Apparently, Russian scientists believe quail could be the food source that takes astronauts to the Mars and back. I doubt space quail would have the same dense, sweet quality as the smoked quail breast here. This is enhanced by a choice dribbling of distinctly flavoured chestnut oil, but the accompaniments of truffles and cherry gelatine were surprisingly muted.
Oddly, the scorpion fish paella was served in two separate portions with the fish separated from the rice. I’m not quite sure what this separation was supposed to accomplish, but the scorpion fish was firm, dense and slightly salty while the small grained paella was sticky and boldly flavoured with a lip smacking seafood stock.
Squab is a young domesticated pigeon and is a fairly hideous-looking animal, but I was still looking forward to sampling its flesh. I had to be content with a substitution of suckling pig, although this was far from a hardship. The dense slab of pork was moist thanks to the melting, oozing layer of fat and the taut, crisp crackling. Sharp, crisp hazelnut oil-laced apples cut through the meaty richness, providing a satisfying finish.
As at Moments, Cinc Sentits’ selection of cheeses is paired with something extra designed to compliment or enhance the cheese in question. All the cheeses here are Spanish in origin, but not all of the pairings were successes. The goat’s cheese was soft and smooth yet quite dense. It tasted surprisingly tame for a goat’s cheese though, which allowed the the bold, exquisite sweetness of the honey compote to dominate this pairing.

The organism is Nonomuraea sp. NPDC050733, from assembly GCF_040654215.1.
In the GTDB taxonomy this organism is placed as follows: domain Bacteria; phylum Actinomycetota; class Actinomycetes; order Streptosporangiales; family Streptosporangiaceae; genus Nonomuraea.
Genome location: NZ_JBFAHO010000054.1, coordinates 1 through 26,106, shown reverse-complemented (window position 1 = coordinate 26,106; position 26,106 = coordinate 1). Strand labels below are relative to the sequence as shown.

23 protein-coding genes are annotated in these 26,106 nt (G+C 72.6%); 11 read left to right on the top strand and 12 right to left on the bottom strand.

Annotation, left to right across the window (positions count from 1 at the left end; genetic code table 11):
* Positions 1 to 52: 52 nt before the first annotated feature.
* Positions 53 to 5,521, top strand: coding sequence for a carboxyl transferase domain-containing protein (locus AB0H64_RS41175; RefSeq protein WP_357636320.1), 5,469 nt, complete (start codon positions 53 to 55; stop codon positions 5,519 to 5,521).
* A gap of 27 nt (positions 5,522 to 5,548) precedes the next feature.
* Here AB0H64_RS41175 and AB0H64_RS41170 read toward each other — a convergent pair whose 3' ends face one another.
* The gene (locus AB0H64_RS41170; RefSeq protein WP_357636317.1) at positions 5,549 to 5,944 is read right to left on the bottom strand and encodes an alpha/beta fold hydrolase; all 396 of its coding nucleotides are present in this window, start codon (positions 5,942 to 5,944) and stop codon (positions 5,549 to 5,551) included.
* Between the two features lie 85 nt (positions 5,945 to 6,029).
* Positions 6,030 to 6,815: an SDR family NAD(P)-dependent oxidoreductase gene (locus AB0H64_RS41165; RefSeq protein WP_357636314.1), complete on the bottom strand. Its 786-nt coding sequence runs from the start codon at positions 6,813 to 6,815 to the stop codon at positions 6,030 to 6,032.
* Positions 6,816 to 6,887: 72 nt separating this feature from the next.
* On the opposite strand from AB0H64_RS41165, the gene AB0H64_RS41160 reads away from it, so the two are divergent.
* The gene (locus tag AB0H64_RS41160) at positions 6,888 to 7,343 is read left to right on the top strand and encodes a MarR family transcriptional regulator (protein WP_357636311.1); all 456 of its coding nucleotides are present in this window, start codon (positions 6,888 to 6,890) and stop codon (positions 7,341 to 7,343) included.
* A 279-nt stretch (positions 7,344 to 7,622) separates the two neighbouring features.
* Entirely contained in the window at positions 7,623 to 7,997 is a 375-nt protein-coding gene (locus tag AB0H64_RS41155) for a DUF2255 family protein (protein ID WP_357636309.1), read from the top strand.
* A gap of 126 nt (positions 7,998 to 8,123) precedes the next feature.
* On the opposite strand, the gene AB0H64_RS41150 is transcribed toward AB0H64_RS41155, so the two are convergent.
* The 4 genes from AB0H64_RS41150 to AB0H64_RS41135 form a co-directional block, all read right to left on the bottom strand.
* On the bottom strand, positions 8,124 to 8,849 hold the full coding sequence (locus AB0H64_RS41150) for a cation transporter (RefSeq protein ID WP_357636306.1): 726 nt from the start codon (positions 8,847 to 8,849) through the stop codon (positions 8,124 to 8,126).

The firm, mildly nutty cow’s milk cheese bore a certain resemblance to Comté, but didn’t quite have the same sophisticated tongue tingling layering of flavours as the best examples of that cheese. It was paired with a distinctly flavoured, dense and large crumbed almond cake. Both were tasty in their own right, but seemed like an odd couple when taken together.
My favourite cheese pairing came last, but was by no means least. The strong and pungent soft cow’s milk cheese was strongly reminiscent of époisses which is one of my favourite stinky French cheeses. The cheese here distinguished itself from that French classic with a strong peppery aftertaste that was somehow enhanced by the bittersweet tang of the accompanying orange marmalade. An inspired pairing and my only regret was that I forgot to grab the name of the cheese from the maître d’.